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Tear Gassing Children is a Crime Against Humanity
by George Cassidy Payne
2018-12-26 11:44:07
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Soon after President Trump positioned, encouraged, and sanctioned border patrol agents to deploy tear gas against migrants on the border, the American Academy of Pediatrics issued a forceful statement: “Children are uniquely vulnerable to physiological effects of chemical agents. A child’s smaller size, and more frequent number of breaths per minute and limited cardiovascular stress response compared to adults magnifies the harm of agents such as tear gas.”

gas001_400The organization of 67,000 primary care pediatricians, pediatric medical sub-specialists and pediatric specialists dedicated to the health, safety and well-being of infants, children, adolescents and young adults, went on to add: “Immigrant children are still children, and they deserve our compassion and assistance. We will continue to speak out against their inhuman treatment and advocate for their safety.”

The president’s doublespeak aside, the use of tear gas against children is a crime against humanity. There is no way to safely gas someone. The gas chambers in Nazi Germany were not “showers.” No matter what acronym a regime employs, a canister of gas is still a canister of gas. If it wasn’t intended to cause pain and serve as a deterrent, it would not be used at all. Simply put, there is a reason that the use of chemical agents have been banned in warfare since 1925 (Geneva Protocol).

In Brighton is the Rochester VA Outpatient Clinic. As so many veterans can bear witness to, gas is one of the most sickening forms of violence ever devised. Tragically, thousands of soldiers in Vietnam, and millions of Vietnamese, were exposed to Agent Orange, a chemical herbicide, which acted as a defoliant during the war. The dreadful legacy of this chemical is still be grappled with.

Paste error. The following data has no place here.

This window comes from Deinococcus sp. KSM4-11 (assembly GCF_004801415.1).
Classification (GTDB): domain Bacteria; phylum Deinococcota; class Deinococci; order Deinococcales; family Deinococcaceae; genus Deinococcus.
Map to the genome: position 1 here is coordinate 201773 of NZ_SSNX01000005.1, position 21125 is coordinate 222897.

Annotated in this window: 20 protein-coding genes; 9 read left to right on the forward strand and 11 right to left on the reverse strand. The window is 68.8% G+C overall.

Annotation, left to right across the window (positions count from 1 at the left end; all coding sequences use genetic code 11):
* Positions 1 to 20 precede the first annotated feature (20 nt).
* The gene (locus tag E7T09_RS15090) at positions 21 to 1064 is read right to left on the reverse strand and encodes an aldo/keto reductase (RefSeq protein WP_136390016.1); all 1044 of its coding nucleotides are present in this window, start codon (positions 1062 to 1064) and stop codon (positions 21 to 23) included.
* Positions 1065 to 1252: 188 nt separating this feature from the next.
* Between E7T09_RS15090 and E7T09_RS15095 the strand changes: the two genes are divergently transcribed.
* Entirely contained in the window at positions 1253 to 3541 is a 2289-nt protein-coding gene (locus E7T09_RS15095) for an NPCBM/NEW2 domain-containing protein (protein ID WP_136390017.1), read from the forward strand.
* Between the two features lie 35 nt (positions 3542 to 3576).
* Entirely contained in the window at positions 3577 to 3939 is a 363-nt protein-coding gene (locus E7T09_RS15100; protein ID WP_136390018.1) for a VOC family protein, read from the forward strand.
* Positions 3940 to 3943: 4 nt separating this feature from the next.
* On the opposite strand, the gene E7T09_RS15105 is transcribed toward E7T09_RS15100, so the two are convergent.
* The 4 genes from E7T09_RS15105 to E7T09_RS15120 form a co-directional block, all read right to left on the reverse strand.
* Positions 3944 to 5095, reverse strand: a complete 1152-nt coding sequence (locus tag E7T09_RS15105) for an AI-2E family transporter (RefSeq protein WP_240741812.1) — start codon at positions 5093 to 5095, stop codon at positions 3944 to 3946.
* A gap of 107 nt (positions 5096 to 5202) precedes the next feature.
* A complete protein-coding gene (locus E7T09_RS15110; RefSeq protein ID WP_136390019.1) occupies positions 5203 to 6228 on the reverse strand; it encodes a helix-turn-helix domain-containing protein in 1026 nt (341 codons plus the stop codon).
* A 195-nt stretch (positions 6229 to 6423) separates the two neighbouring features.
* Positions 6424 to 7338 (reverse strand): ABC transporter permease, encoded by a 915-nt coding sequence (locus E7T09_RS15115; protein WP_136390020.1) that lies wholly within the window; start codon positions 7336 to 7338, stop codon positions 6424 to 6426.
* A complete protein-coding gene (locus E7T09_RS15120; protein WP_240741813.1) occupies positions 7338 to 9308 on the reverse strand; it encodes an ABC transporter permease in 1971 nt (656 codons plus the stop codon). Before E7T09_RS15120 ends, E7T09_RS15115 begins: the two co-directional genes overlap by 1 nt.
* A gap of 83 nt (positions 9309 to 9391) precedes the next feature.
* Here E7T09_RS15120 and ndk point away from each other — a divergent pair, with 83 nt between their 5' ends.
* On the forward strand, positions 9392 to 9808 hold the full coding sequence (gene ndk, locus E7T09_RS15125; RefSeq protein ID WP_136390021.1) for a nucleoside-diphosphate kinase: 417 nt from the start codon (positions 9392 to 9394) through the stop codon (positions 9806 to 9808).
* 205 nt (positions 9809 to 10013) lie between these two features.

Among the diseases linked to the exposure of Agent Orange include, a malignant lymphoma (cancer) characterized by progressive enlargement of the lymph nodes, liver, and spleen, a nervous system condition that causes numbness, tingling, and muscle weakness; a disease characterized by a reduced supply of blood to the heart, that can lead to chest pain (angina); and a progressive disorder of the nervous system that affects muscle movement. The popular names of these diseases come in and out of the public’s consciousness, but the physical effects are a daily reminder that chemical weapons are inhumane.

So no, Mr. President, the use of chemical weapons is not safe. To authorize the use of tear gas against children is, for all intents and purposes, akin to a war crime. Period. Immigrant children are still children. In a civilized nation, that would be unnecessary to say. But after decades of using other words to label these children as something less than human, it has become necessary to say it. They are not aliens. They are not illegals. They are not migrants. They are not border jumpers, grabbers, thugs, or criminals. They are still children. For God’s sake, they are still children.


George Cassidy Payne is an independent writer, social justice activist, and adjunct professor of philosophy at SUNY. 



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